So to get started you're going to need a new, good pair of sneakers. One of the best things for you to do is to go to your local running store. They're going to have a more knowledgeable staff and they may be able to spend more time with you to find the best shoe for you. Some local running stores will do what we call is a treadmill running analysis. We're going to look for overpronation.
People tend to fall into one or two categories, and that's either a stability or neutral, and with stability we're looking for people who are overpronating. Neutral tend to not overpronate so much. What I'm talking about overpronation, it's something that you're body naturally does to absorb the shock, when you're body hits the ground. If you have flat feet or really flexible arches, you're feet will tend to roll inwards, as you're full body weight is over each foot. So if you tend to overpronate a little too much, we'll put you in a stability sneaker, and that stops the rolling. Not so much, because you do want the body to do some pronation.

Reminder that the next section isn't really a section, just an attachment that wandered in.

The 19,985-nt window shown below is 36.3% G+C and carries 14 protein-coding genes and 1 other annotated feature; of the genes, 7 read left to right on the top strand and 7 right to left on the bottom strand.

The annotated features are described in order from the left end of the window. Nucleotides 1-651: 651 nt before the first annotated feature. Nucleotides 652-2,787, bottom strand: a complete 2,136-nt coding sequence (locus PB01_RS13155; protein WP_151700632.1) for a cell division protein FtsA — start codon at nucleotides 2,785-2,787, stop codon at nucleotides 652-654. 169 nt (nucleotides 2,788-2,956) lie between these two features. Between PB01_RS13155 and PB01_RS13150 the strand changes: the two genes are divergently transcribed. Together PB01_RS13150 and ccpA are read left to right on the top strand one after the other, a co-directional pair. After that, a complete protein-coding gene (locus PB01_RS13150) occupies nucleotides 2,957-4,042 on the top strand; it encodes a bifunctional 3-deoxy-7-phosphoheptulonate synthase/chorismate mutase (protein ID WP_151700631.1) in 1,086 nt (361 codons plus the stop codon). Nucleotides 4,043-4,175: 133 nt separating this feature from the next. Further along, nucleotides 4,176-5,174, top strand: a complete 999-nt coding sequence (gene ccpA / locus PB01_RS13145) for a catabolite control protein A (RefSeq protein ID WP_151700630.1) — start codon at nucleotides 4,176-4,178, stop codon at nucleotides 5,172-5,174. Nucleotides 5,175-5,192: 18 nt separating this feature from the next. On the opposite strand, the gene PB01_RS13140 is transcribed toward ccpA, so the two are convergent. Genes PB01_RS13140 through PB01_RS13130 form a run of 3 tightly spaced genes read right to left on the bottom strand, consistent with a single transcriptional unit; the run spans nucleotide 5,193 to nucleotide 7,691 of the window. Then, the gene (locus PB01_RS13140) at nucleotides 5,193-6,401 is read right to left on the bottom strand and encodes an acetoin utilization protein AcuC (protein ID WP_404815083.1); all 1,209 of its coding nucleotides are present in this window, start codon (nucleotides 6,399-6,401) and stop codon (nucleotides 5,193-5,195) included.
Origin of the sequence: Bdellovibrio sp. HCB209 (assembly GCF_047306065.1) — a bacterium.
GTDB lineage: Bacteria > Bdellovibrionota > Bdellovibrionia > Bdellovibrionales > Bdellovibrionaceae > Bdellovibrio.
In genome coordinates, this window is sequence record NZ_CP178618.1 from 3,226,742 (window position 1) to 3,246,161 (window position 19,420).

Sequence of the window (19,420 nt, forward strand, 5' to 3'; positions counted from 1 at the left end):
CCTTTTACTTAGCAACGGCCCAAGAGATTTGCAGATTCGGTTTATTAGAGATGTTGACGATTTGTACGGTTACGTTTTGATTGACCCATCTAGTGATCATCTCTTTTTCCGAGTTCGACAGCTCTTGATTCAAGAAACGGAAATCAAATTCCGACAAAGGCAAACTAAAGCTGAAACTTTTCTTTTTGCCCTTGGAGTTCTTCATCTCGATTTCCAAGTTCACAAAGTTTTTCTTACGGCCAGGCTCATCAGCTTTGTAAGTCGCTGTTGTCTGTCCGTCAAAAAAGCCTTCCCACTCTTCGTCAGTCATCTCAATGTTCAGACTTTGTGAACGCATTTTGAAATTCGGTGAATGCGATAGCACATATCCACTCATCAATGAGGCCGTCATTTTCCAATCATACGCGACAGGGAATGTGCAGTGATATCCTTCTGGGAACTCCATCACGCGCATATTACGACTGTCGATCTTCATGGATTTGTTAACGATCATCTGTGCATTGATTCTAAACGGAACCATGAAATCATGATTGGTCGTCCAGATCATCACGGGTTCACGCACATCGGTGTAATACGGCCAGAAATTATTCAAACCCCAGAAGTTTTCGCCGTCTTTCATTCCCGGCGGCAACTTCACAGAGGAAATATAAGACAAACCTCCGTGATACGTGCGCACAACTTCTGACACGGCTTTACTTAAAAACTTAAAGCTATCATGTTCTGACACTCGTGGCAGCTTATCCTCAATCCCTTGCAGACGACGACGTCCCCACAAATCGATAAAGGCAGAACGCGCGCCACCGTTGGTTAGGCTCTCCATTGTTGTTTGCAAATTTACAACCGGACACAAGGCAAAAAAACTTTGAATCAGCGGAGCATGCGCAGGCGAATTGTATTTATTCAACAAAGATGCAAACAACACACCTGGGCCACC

With neutral, you tend to have a little bit more leeway, as to which way you go. But again with stability, you really want to find the right amount of stability. If you need a stability sneaker, the sneaker will actually have a harder mid-sole in this area. This shoe doesn't have it, but if you have a stability sneaker, you can actually feel that middle section, which is a lot harder than the near the toe area or near the heel, and that harder section will prevent your body from rolling inwards, to keep you more neutral and keep your legs more aligned.
The reason why we do that is that if you tend to overpronate, you'll have a little misalignment in your ankles, in your knees and that will go all the way up into your hips, and over time, as you build mileage and as you build experience in your run, it can cause a domino effect and possibly cause injuries down the line. So with that stability sneaker we're going to try to keep you on your feet, keep you from getting injured, so that you can keep running.